Cranbrook, British Columbia
Cranbrook — City — City of Cranbrook, British Columbia
Motto: Mountains of Opportunity British Columbia Coordinates: Coordinates: Country Canada Province British Columbia Regional District East Kootenay Established 1898 Incorporation 1905 Government - Mayor Scott Manjak - Governing body Cranbrook City Council - MP David Wilks (politician) - MLA Bill Bennett Area - City 25.14 km2 (9.7 sq mi) Elevation 921 m (3,021 ft) Population (2006) - City 18,267 - Density 726.5/km2 (1,881.6/sq mi) - Metro 24,138 - Demonym Cranbrookian Time zone Mountain Standard (MST) (UTC-7) - Summer (DST) Mountain Daylight (MDT) (UTC-6) Postal code span V1C Area code(s) 250, 778 Telephone Exchanges 250-417, 250-420, 250-421, 250-426, 250-464, 250-489, 250-581, 250-919, 778-261, 778-517, 778-520, 778-963 NTS Map 082G05 GNBC Code JAIQY Website City of Cranbrook
Cranbrook, British Columbia is a city in southeast British Columbia, located on the west side of the Kootenay River at its confluence with the St. Mary's River, It is the largest urban centre in the region known as the East Kootenay. As of 2006, Cranbrook's population is 18,267, and the metropolitan population is 24,138. It is the location of the headquarters of the Regional District of East Kootenay and also the location of regional headquarters of various provincial ministries and agencies, notably the Rocky Mountain Forest District.
Cranbrook is home to the Canadian Museum of Rail Travel which presents static exhibits of passenger rail cars built in the 1920s for the CPR and in the 1900s for the Spokane International Railway. It is also the home of the Kootenay Ice, a WHL hockey team. Cranbrook is also home to many NHL players to where it has won 11 Stanley Cup Championships within 13 years. (1994-95 to 2006-07).
Originally inhabited by Ktunaxa peoples, the land that Cranbrook now occupies was bought by European settlers, notably Colonel James Baker who named his newly acquired land Cranbrook after his home in Cranbrook, Kent, England.
In 1898 Baker had successfully convinced Canadian Pacific Railway to establish their Crowsnest Pass line through Cranbrook rather than nearby Gold Rush Boom Town Fort Steele. With that accomplishment Cranbrook became the major centre of the region, while Fort Steele declined; however, the latter is today a preserved heritage town.
On November 1, 1905, Cranbrook was incorporated as a city.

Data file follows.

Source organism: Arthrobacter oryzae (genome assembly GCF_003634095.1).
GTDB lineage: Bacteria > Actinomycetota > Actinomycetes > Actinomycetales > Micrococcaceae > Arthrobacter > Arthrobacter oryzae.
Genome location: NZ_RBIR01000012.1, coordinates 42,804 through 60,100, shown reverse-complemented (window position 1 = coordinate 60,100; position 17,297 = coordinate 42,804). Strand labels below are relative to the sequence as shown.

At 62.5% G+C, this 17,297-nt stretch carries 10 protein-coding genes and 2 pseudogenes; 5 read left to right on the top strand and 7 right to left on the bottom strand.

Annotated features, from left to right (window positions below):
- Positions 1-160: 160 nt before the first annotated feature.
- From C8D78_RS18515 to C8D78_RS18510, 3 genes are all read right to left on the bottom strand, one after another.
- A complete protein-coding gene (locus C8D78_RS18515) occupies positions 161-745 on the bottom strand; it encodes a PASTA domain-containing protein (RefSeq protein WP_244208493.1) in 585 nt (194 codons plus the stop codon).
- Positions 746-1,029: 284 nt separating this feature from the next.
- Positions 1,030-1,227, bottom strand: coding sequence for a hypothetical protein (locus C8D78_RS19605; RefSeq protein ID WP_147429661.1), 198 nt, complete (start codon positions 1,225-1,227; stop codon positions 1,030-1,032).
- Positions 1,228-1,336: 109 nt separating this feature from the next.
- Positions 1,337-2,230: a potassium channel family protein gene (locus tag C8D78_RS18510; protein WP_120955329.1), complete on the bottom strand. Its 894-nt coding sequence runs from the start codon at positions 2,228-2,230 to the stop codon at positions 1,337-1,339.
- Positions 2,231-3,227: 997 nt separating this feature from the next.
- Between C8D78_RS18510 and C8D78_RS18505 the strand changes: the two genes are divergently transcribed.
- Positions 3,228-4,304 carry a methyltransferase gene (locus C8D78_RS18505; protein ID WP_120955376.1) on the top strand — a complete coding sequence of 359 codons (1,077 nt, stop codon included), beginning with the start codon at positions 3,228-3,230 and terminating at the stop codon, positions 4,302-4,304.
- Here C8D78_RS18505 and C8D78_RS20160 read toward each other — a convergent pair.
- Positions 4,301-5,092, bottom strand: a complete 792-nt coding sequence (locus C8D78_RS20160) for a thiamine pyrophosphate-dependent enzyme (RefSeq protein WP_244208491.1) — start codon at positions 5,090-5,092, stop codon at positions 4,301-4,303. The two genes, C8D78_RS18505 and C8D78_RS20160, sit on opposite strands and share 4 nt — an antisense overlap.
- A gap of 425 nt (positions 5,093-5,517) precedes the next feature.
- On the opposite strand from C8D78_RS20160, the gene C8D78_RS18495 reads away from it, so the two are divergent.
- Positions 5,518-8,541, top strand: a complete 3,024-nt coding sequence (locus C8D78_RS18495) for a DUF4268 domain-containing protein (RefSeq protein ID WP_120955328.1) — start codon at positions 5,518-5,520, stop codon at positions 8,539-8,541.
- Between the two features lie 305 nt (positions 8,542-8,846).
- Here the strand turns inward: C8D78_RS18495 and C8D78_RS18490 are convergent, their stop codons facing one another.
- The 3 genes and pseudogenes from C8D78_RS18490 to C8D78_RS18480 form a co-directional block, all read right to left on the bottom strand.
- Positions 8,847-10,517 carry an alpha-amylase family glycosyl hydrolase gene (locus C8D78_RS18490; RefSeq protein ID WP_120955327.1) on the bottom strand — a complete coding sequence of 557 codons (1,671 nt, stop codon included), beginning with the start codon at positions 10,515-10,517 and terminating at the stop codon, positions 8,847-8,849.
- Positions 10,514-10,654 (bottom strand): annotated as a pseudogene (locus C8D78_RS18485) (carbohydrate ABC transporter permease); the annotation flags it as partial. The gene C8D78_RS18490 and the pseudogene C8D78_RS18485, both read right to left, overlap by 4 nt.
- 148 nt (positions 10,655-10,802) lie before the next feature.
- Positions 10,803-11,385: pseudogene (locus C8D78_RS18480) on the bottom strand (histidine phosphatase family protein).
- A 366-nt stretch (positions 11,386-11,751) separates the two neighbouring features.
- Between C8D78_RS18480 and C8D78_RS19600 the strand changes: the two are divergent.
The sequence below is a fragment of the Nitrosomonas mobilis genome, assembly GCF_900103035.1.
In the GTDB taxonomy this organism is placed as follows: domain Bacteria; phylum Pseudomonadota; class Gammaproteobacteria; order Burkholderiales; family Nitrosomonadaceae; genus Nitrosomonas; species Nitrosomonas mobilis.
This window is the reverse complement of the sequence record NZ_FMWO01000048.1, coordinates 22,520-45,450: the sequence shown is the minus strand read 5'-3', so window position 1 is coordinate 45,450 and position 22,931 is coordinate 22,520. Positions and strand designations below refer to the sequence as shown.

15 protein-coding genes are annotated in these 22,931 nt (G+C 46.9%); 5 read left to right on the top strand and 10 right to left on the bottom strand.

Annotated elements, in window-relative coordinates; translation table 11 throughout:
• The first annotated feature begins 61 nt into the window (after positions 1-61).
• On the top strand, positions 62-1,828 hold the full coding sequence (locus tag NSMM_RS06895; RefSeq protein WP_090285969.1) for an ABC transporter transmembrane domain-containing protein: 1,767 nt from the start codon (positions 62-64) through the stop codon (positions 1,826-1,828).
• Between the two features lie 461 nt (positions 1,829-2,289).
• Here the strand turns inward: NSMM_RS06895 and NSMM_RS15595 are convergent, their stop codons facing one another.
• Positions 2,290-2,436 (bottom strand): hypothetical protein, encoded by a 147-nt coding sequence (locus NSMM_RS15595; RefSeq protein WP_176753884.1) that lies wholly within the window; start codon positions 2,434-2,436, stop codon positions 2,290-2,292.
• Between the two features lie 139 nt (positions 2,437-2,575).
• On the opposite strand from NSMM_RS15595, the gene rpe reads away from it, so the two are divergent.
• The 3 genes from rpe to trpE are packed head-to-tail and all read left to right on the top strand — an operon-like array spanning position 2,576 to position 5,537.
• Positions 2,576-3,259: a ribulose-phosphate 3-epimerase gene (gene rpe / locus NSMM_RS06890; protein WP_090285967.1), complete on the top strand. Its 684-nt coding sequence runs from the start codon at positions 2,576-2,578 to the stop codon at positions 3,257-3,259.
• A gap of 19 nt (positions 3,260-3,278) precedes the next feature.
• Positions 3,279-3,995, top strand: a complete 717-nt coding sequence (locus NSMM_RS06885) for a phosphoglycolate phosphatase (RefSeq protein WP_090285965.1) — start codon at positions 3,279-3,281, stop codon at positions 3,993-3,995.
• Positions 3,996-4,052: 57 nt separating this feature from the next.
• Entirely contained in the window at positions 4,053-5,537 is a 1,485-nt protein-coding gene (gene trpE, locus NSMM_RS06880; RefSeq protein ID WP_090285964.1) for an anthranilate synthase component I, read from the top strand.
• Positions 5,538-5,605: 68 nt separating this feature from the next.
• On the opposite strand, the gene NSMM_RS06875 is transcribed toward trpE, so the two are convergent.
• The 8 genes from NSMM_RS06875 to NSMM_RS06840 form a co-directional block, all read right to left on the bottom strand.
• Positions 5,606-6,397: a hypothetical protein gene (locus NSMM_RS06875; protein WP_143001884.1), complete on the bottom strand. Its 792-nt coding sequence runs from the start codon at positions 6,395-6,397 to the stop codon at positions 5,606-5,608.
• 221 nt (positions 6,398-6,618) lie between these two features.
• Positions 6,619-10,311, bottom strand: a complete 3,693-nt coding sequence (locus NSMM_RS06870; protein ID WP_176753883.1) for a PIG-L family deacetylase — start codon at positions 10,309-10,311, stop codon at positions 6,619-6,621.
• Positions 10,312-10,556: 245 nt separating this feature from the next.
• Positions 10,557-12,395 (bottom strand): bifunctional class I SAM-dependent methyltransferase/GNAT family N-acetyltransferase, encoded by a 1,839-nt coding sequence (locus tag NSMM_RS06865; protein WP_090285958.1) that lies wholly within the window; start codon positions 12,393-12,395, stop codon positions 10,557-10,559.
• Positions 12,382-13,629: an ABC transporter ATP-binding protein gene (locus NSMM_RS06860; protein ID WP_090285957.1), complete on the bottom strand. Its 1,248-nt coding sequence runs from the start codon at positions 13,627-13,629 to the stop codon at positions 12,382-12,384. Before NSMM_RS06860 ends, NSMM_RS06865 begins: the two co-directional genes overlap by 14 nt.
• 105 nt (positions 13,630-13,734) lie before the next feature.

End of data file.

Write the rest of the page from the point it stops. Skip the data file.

Public schools and colleges
- Amy Woodland Elementary
- Gordon Terrace Elementary
- Highlands Elementary School
- Kootenay Orchards Elementary School
- Laurie Middle School
- Mount Baker Secondary School
- Parkland Middle School
- Pinewood Elementary School
- Steeples Elementary School
- T M Roberts Elementary School
- Kootenay Christian Academy
While much of the city is relatively flat, Cranbrook is surrounded by many rising hills where many residential homes are located . In addition Cranbrook faces the Purcell Mountains to the west and the Rocky Mountains to the north and east.
Environment Canada reports Cranbrook as having the most sunshine hours of any BC city at approximately 2228.6 hours annually. Because of that it is a fairly dry city throughout the year, and when precipitation does fall a good percentage of it will be in the form of snow. Environment Canada also states that the city experiences some of the lightest wind speeds year-round, has few foggy days, and has among the highest average barometric pressure of any Canadian city. Frost-free days average 110 days, typically occurring between May 26 to September 14. Mean daily temperatures range from −8.3 °C (17.1 °F) to 18.2 °C (64.8 °F). However, temperatures can range from −30 °C (−22.0 °F) in the winter to 35 °C (95.0 °F) in the summer months.
Climate data for Cranbrook Month Jan Feb Mar Apr May Jun Jul Aug Sep Oct Nov Dec Year Record high °C (°F) 10
Average high °C (°F) −2
12.1 Average low °C (°F) −9.7
0.2 Record low °C (°F) −33
Precipitation mm (inches) 33.3
Sunshine hours 69.1 106.1 164.5 216.2 254.2 273.9 318.3 292.1 217 162 74.6 57.3 2,205.3 Source no. 1: Environment Canada Source no. 2: Environment Canada